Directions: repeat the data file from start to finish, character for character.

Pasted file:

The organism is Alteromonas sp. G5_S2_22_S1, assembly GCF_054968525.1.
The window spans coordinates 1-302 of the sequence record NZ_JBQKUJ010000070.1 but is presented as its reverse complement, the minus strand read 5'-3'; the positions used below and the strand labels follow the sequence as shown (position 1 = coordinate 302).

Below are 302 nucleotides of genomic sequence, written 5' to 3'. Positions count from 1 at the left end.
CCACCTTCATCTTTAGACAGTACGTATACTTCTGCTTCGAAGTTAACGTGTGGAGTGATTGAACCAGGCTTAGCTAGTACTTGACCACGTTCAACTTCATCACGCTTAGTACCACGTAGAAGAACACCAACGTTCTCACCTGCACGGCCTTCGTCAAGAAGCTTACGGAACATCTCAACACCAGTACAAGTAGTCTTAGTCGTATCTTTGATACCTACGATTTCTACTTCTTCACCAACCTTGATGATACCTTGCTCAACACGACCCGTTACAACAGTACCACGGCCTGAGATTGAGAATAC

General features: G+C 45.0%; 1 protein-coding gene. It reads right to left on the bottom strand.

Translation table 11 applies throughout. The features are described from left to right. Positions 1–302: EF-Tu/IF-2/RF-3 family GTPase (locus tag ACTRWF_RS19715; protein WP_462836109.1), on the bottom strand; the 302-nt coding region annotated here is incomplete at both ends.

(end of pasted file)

The organism is Alteromonas sp. G5_S2_22_S1, assembly GCF_054968525.1.
The window spans coordinates 1-302 of the sequence record NZ_JBQKUJ010000070.1 but is presented as its reverse complement, the minus strand read 5'-3'; the positions used below and the strand labels follow the sequence as shown (position 1 = coordinate 302).

Below are 302 nucleotides of genomic sequence, written 5' to 3'. Positions count from 1 at the left end.
CCACCTTCATCTTTAGACAGTACGTATACTTCTGCTTCGAAGTTAACGTGTGGAGTGATTGAACCAGGCTTAGCTAGTACTTGACCACGTTCAACTTCATCACGCTTAGTACCACGTAGAAGAACACCAACGTTCTCACCTGCACGGCCTTCGTCAAGAAGCTTACGGAACATCTCAACACCAGTACAAGTAGTCTTAGTCGTATCTTTGATACCTACGATTTCTACTTCTTCACCAACCTTGATGATACCTTGCTCAACACGACCCGTTACAACAGTACCACGGCCTGAGATTGAGAATAC

General features: G+C 45.0%; 1 protein-coding gene. It reads right to left on the bottom strand.

Translation table 11 applies throughout. The features are described from left to right. Positions 1–302: EF-Tu/IF-2/RF-3 family GTPase (locus tag ACTRWF_RS19715; protein WP_462836109.1), on the bottom strand; the 302-nt coding region annotated here is incomplete at both ends.